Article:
Are there two sadder words in the world of car design than “design intent”? Translated, the term actually means “the inevitable letdown after months (or years) of hype based on a buffed-and-polished prototype.” And for upstart California EV outfit Aptera, a slick, otherworldly prototype was a key to being taken even remotely seriously. Unfortunately, yesterday’s unveiling of the “design intent” Aptera 2e revealed a cheaper, droopier version of the vehicle Aptera had been collecting deposits on the strength of. Don’t believe us? Check out a gallery of prototypes after the jump, and compare for yourself. Besides, the vehicle wasn’t the only ugly part of Aptera’s presentation…
CEO Paul Wilbur told Autoblog‘s Jonny Liebermann that Aptera is still not, “fully funded,” but hinted that the $184m in federal loans it has applied for would fix that for about five years. Bummer about the financial viability requirements for ATVM loans. “One more financing hurdle remains” Wilbur reportedly said. “Aptera can only compete thanks to federal loans.” Accordingly, the vehicle is 90 percent content-sourced in the US (a point Wilbur was apparently quick to make after recent nasty rumors of a Chinese production strategy). So, what’s the holdup?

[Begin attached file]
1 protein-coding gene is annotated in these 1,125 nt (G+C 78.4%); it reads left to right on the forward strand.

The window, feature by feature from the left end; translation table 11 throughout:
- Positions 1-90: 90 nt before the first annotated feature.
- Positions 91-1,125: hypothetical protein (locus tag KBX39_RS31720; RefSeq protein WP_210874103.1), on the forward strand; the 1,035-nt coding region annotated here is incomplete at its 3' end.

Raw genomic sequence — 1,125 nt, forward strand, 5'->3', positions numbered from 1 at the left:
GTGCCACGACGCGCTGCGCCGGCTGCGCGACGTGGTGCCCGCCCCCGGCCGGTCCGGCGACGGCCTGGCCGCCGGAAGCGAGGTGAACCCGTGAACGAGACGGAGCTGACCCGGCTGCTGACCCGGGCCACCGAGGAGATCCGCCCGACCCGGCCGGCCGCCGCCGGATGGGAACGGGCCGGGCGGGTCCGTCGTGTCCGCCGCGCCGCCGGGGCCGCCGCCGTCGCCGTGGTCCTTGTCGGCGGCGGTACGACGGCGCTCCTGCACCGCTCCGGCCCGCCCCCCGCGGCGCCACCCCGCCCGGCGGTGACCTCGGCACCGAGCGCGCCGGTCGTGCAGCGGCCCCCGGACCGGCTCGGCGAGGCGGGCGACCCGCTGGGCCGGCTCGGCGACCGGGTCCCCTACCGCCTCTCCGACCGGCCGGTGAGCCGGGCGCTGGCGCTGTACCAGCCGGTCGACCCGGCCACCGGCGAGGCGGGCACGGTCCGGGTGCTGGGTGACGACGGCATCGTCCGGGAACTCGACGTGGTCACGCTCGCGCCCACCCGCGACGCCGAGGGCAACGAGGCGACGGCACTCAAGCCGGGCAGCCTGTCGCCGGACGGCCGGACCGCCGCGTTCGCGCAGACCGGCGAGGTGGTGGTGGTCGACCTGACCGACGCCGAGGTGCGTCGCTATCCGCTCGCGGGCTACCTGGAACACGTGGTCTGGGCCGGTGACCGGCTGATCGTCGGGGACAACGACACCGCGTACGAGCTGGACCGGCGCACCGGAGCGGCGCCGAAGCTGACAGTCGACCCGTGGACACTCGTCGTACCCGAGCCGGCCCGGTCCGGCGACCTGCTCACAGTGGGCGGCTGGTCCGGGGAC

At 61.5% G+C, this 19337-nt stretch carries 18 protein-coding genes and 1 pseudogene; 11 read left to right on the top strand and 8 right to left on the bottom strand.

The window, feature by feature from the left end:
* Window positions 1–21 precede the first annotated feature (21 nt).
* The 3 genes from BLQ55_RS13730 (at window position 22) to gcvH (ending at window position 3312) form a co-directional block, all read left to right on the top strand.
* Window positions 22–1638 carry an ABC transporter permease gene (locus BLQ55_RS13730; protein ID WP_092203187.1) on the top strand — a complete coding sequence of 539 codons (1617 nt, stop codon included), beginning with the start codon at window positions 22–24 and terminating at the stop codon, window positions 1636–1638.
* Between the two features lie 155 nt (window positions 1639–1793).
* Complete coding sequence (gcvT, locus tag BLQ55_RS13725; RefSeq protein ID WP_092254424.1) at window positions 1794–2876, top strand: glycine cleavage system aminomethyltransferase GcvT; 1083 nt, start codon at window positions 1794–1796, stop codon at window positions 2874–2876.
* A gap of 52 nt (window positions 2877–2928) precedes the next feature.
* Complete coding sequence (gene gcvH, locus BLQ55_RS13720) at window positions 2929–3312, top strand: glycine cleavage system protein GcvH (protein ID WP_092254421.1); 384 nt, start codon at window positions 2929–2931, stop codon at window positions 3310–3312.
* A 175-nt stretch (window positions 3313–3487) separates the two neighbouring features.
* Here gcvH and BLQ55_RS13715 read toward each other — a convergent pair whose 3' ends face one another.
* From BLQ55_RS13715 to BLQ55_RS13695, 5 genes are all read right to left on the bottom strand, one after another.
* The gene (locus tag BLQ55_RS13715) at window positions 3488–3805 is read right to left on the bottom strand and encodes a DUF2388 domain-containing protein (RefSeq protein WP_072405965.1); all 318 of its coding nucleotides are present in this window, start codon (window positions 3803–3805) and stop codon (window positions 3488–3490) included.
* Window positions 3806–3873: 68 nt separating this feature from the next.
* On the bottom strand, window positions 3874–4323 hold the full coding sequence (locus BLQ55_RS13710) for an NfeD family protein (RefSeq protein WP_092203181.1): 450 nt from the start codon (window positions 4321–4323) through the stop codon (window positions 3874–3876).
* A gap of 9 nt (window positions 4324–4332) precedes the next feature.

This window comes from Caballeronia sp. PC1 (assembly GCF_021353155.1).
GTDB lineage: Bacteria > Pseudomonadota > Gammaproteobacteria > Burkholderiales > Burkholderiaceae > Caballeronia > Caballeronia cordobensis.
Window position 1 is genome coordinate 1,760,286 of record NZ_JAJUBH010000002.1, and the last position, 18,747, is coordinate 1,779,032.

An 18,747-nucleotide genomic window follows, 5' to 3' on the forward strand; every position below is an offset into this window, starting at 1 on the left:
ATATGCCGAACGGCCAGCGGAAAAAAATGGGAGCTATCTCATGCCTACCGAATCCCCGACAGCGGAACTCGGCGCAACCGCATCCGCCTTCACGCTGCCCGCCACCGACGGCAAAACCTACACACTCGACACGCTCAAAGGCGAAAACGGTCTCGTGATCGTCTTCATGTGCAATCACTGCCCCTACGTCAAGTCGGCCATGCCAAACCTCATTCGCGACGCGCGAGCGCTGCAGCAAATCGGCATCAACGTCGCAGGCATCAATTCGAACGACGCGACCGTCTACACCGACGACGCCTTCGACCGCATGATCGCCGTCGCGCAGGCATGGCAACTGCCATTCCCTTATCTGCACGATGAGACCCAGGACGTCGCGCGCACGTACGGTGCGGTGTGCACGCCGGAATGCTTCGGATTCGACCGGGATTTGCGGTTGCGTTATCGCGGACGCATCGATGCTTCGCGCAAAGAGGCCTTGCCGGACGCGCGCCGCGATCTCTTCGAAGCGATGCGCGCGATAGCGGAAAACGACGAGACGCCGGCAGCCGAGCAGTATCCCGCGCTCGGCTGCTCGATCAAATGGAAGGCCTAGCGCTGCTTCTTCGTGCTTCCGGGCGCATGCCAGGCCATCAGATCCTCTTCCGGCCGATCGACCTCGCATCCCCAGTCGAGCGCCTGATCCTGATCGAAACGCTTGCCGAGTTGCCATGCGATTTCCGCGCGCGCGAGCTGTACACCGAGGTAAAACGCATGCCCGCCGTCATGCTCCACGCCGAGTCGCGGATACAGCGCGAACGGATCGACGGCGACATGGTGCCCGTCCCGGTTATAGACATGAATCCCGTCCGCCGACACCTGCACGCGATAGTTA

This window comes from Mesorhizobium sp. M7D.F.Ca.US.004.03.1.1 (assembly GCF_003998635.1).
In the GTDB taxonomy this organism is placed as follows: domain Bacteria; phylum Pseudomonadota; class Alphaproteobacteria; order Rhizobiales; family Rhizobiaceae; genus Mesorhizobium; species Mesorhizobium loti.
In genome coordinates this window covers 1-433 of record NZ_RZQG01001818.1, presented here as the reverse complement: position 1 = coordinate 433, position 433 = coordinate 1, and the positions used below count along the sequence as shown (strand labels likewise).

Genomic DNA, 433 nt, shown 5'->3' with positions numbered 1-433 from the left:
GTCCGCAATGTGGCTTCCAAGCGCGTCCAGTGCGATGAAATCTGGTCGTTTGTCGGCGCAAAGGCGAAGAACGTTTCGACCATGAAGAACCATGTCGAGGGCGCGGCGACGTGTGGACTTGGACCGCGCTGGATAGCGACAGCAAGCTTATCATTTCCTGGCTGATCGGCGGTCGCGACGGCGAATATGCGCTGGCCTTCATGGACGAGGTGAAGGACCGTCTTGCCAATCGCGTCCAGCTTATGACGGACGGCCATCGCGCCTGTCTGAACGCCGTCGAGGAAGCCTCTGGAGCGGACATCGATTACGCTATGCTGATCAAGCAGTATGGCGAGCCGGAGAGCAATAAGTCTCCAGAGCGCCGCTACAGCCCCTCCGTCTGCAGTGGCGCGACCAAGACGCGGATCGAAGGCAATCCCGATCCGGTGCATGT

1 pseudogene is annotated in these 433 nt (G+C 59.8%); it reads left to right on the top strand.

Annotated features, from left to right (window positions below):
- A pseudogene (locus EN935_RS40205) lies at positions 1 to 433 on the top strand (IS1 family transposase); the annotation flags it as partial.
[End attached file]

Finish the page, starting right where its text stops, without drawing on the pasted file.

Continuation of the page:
For one thing, Wilbur had to get the car from the striking but likely ruinously expensive prototype to the more pedestrian production-ready version. He tells Autoblog that the last year has been spent doing a lot of engineering, saying “We have to get it right the first time,” and even mentioning Yugo, DeLorean and Tucker as examples to avoid. Which, at least in the cases of DeLorean and Tucker, is an interesting way of justifying the booting of Aptera’s founders.
Ultimately, Aptera has a long road to whir over before get a chance to drive one of their freaky motorcycles. Even if the federal loans come through, they are now guaranteed to be beat to the coveted early-adopter market by Nissan’s Leaf, Chevy’s Volt and even, possibly, Coda’s EV. And then there’s the price issue. And the after-sale support issue. To say nothing of the fact that selling a motorcycle as a car based on its record-shattering .15 drag coefficient probably limits the market to wealthy nerds in the first place. But then, if Aptera knew its market, it probably wouldn’t be trying to sell this homogenized version of the founders’ freaky vision.
[UPDATE: A rep from marketing/communications firm PCGCampbell clarifies that this was a “design intent” model, and that “a ‘production intent’ version will be produced after the vehicle development is complete.”]